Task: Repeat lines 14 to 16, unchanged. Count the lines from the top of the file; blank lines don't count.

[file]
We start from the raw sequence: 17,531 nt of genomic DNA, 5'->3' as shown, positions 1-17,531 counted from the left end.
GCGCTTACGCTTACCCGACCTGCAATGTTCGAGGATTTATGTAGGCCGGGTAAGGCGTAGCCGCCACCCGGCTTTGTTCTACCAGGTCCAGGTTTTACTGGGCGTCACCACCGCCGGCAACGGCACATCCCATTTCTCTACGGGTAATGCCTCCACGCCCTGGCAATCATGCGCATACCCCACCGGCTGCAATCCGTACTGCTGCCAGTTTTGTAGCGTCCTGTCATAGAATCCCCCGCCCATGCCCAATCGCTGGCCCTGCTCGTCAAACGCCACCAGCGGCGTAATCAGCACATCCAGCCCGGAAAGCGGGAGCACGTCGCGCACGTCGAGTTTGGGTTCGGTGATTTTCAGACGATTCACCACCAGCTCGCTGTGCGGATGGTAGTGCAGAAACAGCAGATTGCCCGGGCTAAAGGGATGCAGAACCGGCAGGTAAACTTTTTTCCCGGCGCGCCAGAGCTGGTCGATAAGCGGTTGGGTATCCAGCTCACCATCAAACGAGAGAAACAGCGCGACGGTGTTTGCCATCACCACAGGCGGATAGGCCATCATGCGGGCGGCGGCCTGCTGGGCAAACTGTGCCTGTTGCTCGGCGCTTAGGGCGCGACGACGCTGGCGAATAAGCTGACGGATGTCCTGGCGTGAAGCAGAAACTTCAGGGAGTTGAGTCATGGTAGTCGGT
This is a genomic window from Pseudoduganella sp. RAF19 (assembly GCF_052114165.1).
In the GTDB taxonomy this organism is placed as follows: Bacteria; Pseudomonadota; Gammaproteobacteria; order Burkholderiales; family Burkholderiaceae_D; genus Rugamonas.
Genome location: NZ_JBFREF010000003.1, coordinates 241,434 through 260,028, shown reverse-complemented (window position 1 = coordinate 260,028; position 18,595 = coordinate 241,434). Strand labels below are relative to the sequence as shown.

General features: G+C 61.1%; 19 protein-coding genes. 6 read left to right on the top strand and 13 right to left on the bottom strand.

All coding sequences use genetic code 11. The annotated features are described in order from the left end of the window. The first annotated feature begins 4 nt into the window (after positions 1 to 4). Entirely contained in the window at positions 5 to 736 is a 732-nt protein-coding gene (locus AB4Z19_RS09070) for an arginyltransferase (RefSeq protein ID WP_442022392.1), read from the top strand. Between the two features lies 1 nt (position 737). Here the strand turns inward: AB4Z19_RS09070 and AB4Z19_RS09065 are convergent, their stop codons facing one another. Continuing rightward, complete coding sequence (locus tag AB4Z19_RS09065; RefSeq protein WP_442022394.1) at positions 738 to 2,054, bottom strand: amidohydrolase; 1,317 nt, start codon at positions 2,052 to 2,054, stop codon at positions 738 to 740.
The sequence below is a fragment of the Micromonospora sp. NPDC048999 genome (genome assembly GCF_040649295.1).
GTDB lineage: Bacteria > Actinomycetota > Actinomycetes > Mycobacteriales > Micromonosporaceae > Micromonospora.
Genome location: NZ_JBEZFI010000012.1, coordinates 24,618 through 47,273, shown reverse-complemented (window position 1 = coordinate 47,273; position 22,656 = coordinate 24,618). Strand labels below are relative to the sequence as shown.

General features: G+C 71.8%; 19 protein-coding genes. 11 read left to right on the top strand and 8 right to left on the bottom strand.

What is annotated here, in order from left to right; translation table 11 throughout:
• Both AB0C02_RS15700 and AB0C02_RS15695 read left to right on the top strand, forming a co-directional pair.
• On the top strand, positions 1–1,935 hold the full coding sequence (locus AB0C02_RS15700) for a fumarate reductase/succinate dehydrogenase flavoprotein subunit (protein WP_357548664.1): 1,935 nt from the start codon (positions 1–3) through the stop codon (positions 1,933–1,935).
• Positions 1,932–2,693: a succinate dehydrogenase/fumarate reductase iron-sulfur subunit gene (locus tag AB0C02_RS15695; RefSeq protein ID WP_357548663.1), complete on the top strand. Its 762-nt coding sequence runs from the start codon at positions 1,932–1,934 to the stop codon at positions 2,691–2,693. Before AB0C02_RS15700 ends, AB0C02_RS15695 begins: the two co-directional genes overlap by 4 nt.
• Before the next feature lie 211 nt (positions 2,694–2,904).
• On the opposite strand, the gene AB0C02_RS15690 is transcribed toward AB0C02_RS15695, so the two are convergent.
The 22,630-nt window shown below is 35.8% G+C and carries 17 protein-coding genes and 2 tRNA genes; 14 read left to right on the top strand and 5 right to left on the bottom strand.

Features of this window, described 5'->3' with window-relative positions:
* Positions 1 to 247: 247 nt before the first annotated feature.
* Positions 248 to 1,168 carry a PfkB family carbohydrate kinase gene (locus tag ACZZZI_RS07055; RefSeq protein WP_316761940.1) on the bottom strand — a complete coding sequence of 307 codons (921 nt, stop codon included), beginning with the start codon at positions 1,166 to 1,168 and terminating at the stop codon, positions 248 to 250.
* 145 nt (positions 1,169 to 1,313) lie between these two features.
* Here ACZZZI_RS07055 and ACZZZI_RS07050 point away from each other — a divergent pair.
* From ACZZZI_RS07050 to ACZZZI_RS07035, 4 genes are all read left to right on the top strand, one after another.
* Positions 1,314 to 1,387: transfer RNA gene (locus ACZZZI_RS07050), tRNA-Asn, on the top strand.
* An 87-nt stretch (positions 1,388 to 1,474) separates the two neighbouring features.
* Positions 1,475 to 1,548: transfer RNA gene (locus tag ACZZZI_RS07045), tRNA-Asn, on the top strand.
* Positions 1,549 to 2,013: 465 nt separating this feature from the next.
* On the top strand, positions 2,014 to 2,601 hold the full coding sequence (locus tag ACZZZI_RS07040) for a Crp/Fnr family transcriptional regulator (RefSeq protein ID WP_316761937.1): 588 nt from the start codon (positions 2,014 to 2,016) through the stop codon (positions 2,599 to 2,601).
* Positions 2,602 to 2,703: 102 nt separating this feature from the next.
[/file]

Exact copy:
• On the top strand, positions 1–1,935 hold the full coding sequence (locus AB0C02_RS15700) for a fumarate reductase/succinate dehydrogenase flavoprotein subunit (protein WP_357548664.1): 1,935 nt from the start codon (positions 1–3) through the stop codon (positions 1,933–1,935).
• Positions 1,932–2,693: a succinate dehydrogenase/fumarate reductase iron-sulfur subunit gene (locus tag AB0C02_RS15695; RefSeq protein ID WP_357548663.1), complete on the top strand. Its 762-nt coding sequence runs from the start codon at positions 1,932–1,934 to the stop codon at positions 2,691–2,693. Before AB0C02_RS15700 ends, AB0C02_RS15695 begins: the two co-directional genes overlap by 4 nt.
• Before the next feature lie 211 nt (positions 2,694–2,904).